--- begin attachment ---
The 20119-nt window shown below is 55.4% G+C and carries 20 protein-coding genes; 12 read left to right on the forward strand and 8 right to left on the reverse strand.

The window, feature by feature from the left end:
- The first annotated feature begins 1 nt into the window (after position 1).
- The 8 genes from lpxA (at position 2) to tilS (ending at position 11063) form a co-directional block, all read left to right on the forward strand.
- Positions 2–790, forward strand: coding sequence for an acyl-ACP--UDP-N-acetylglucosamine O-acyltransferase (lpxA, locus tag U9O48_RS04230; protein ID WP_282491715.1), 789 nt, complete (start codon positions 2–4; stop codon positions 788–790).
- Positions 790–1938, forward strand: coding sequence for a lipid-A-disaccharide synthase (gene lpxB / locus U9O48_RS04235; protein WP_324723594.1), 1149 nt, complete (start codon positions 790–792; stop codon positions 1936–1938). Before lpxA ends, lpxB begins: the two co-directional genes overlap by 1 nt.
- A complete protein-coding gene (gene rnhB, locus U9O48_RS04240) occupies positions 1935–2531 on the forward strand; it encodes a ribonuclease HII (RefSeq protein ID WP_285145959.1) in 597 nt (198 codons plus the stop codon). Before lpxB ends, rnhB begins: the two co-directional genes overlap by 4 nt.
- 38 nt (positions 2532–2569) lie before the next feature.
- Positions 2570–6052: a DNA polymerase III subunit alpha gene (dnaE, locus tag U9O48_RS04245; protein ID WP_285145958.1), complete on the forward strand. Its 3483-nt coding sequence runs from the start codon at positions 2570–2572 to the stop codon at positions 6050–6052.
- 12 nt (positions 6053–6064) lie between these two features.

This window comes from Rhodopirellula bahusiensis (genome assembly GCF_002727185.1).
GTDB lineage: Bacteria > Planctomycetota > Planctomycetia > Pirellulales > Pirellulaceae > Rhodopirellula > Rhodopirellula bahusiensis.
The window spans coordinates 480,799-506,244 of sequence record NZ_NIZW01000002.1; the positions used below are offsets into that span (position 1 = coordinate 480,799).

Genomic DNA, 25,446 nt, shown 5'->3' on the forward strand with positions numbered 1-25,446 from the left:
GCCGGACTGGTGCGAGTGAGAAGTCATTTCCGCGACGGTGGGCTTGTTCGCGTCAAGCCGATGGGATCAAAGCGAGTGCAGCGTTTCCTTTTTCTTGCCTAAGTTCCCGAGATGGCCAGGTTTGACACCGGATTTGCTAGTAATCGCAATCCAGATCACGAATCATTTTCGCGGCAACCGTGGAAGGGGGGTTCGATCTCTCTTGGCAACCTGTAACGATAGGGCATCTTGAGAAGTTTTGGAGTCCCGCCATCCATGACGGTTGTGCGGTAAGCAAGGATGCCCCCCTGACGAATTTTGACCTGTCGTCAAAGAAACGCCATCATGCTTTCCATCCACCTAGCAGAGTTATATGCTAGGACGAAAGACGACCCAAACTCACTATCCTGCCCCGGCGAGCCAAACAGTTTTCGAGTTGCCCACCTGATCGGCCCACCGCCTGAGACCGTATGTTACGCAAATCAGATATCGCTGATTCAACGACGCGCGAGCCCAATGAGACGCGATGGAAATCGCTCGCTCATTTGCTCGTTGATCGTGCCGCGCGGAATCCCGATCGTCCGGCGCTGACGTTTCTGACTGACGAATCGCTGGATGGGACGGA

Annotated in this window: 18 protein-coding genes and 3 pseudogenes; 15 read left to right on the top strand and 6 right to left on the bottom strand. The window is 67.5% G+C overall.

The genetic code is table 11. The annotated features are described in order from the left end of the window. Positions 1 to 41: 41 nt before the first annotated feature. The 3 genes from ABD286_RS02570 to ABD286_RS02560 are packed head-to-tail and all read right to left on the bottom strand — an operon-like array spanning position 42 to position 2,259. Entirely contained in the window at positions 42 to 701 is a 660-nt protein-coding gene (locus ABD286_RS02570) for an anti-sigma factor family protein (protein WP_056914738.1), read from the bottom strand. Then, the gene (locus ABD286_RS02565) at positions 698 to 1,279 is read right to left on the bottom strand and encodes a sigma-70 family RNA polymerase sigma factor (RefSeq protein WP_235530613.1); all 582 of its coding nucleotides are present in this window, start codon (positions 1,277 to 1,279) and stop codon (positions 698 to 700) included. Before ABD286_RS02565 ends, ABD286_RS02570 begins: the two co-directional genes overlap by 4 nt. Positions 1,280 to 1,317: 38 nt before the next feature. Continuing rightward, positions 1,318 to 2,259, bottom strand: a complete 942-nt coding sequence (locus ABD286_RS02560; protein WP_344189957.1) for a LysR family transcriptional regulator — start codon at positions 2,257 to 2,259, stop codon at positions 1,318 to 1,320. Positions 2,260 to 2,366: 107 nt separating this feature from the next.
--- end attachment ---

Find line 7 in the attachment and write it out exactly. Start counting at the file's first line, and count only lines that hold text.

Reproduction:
- A complete protein-coding gene (gene rnhB, locus U9O48_RS04240) occupies positions 1935–2531 on the forward strand; it encodes a ribonuclease HII (RefSeq protein ID WP_285145959.1) in 597 nt (198 codons plus the stop codon). Before lpxB ends, rnhB begins: the two co-directional genes overlap by 4 nt.